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Francesca Woodman's "Naked Body Was Not A Simple Sexual Image"

The controversial author of 'Tampa' pays homage to the controversial, progressive photographer.
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Francesca Woodman was the hugely influential American photographer who challenged our understanding of female sexuality through her haunting and tragic self-portraits.

Alissa Nutting is an American writer who released her controversial debut novel, Tampa, last year. Her novel's narrator is a young female teacher who is sexually obsessed with her underage male students, and it is controversial because it challenges our understanding of female sexuality. Alissa is, coincidentally, speaking at the Festival for Dangerous Ideas, taking place in Sydney on August 30th and 31st.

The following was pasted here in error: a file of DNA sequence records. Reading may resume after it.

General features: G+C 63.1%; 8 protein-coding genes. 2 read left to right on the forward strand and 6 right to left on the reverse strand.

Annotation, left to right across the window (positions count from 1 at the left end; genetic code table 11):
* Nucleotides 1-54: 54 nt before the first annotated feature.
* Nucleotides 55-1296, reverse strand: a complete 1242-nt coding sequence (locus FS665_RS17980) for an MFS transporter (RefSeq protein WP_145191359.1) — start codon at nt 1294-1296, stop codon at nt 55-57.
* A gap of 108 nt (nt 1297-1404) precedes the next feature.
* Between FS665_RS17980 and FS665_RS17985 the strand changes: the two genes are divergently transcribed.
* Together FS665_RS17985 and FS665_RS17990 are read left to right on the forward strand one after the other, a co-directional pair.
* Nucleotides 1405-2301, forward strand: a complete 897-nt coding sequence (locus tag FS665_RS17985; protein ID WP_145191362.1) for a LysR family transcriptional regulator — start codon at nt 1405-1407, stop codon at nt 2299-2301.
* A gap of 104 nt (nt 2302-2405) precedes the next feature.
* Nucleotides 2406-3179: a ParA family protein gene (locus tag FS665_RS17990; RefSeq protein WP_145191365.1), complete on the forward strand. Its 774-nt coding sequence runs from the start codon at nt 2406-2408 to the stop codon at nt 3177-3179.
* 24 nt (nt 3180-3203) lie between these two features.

I was around thirteen the first time I saw one of Francesca Woodman’s photographs in a library art book—she was naked and had gotten inside a museum vitrine (at the time I thought it was a fish tank); parts of her breast and thigh were smooshed up against the glass. This image felt like contraband in a very new way to me. I lived in a Catholic household, so any image of nudity was something I’d (unsuccessfully) been told to frown upon. But the photo challenged all of the previous information about the representations of female nakedness that I’d secretly pieced together. I was used to the naked female body being used as either an advertising tool, to sell something to women, or something created by and for the male gaze.

Those images had nothing in common with this one. Woodman was the artist and also the subject. She was clearly commenting on objectification, having quite literally put herself in the display case, but was also subverting it, purposefully using the glass to alter and transform the appear ance of the very body parts the male gaze would normally focus on. The lighting was somber rather than the luminous flashbulb backdrop popular with pinups. Her naked body was not a simple sexual image. She was in full control.